Ask an Expert: Tips for Fitness on a Budget

Expert Q&A
on December 30, 2013

Dear Kirk: I’m trying to get the most bang for my buck with a new fitness membership for 2014. What are my best options for getting the best gym access without getting ripped off?

Kirk Says: Let me be the first to congratulate you on your decision to pursue a healthy lifestyle in 2014! I am so glad that you are asking this question, and it could not come at a more appropriate time, with the New Year right around the corner. I am a firm believer that the benefits of pursuing an active, healthy lifestyle far outweigh (no pun intended) any costs that are associated with the investment in that lifestyle.

In fact, any costs associated with your fitness goals tend to contribute to overall wellness, at the same time offsetting other health-related expenses throughout the year. This is why so many employers and health insurance companies are willing to subsidize these costs.

Healthy workers missed 450 million fewer days of work each year than their less healthy colleagues, according to a recent Gallup poll. This translates into more than $153 billion in lost productivity annually.

So let’s explore our options to improve our value proposition of the fitness options available to us where we live.

Option 1: Free!

Unfortunately, there is an assumption that free often indicates that the good or service has little value. This is not the case when it comes to fitness. Many of our community parks and recreation facilities have no additional cost to us. There, we can take advantage of walking, running or hiking trails. I’ve even been able to take advantage of basketball, tennis and soccer facilities through my community parks and recreation departments.

Beyond organized sports and public facilities, consider working out at home, with as little as a yoga mat and a set of resistance bands. Websites like are a great resource for home workout tips.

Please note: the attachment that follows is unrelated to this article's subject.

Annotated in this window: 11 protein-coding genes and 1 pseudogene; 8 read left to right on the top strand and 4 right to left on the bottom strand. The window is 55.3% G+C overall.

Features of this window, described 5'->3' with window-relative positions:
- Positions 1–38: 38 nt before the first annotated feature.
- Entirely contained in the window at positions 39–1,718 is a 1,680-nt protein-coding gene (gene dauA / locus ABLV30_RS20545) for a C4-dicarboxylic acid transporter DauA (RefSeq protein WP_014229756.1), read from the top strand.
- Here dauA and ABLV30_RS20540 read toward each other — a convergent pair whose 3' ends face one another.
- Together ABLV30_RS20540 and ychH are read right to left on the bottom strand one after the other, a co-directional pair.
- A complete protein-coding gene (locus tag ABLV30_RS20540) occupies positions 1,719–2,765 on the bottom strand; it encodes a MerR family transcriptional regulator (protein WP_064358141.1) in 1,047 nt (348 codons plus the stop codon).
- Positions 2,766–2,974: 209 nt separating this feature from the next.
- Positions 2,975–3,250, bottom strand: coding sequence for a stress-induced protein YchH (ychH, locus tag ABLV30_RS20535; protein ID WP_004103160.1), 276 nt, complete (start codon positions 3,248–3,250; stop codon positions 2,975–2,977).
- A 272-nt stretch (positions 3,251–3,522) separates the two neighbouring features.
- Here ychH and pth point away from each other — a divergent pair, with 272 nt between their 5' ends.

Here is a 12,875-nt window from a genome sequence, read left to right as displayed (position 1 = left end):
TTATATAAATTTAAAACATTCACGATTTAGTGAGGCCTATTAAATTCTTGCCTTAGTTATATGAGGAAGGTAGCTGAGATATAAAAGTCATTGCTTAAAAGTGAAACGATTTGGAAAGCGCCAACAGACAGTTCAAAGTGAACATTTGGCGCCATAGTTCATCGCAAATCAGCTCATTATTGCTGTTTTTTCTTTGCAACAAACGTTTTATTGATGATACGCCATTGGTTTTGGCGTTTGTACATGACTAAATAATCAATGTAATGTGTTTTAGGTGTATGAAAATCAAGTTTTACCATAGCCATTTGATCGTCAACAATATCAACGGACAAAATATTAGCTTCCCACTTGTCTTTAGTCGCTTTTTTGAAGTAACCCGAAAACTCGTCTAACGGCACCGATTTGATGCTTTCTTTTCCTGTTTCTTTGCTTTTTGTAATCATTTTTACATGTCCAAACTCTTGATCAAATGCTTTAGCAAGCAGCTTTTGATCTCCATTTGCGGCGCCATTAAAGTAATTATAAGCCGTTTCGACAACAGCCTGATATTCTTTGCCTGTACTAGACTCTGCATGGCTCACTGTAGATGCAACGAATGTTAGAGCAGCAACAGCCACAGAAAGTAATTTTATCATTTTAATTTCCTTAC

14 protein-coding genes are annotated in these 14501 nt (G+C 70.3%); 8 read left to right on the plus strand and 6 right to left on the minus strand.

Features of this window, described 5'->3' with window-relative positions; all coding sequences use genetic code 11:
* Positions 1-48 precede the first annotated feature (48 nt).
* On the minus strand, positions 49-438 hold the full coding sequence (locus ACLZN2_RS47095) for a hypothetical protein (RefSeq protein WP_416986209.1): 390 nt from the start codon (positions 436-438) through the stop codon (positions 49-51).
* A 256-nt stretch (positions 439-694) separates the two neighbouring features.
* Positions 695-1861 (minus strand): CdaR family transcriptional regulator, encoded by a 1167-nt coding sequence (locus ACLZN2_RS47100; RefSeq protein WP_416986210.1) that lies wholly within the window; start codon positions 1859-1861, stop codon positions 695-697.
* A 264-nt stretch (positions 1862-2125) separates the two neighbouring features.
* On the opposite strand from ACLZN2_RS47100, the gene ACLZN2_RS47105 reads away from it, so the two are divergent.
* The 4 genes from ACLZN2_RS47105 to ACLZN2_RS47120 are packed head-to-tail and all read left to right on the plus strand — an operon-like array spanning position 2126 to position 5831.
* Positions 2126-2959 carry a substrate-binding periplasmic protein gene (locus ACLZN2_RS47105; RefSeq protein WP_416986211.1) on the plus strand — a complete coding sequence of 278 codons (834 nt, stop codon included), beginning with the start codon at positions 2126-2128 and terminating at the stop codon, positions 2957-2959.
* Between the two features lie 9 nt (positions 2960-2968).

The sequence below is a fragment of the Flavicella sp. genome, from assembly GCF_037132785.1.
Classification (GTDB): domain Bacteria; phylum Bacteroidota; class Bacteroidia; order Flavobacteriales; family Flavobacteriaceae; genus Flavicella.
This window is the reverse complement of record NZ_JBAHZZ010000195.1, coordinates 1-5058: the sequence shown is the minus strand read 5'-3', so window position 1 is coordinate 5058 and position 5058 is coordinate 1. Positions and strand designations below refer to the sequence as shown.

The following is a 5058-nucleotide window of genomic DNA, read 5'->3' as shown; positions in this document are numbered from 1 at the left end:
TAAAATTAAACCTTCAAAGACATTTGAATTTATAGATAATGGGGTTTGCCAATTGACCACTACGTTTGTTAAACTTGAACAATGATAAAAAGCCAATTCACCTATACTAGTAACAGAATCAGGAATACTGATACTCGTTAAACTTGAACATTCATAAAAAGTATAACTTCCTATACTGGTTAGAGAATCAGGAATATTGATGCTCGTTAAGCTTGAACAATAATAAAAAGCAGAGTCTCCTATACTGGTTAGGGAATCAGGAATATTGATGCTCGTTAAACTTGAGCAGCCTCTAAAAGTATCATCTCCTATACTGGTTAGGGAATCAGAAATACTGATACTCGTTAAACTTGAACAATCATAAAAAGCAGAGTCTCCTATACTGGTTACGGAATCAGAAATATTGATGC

Option 2: Self-Serve

An offering that has become popular over the last few years are the 24 hour fitness alternatives (like 24 Hour Fitness) where you pay a monthly fee with no long term contracts. Some of these options have plans starting as low as $10-$15 per month. These facilities typically offer a variety of weight machines, free weights and cardio equipment.

And because they typically have key-card access and are available 24 hours per day, you gain the flexibility to start your New Year’s resolution at 3 am on New Year’s Day as you are returning home from the New Year’s Party, if you’re so inclined. Some value added amenities that are typically missing with this alternative are pools, spas, child care and organized exercise classes like spinning, yoga or kick boxing.

Option 3: Fitness Clubs

Fitness clubs will typically be your most costly option, but they provide the most variety to help you meet your fitness goals. Family memberships can run up to $100 or more per month. And as you mentioned in your question, these facilities are the ones that typically offer income-based membership fees.

My experience has been that a family with gross income of $50,000 or more per year does not qualify for the subsidy. However, for every $5,000 below this level, there is a $2-$5 discount on the family membership. I recommend contacting your local YMCA for more information on their income-based membership offerings.

Also, if you take the Costco approach to buying your fitness by buying in bulk; these memberships tend to offer the biggest bang for your buck. Things like pool access, fitness classes, instructional training, and child care are often included in your monthly membership price.

I wish you the best that 2014 has to offer with your healthy lifestyle endeavors. I really believe that you will not go wrong with any of the choices here. I wouldn’t be surprised if you find even more money in your pocket at the end of the year by making the choice to commit to your fitness goals.

Kirk Gwaltney is a Chartered Financial Consultant and a Chartered Life Underwriter in Brentwood, Tenn. Learn more about him at

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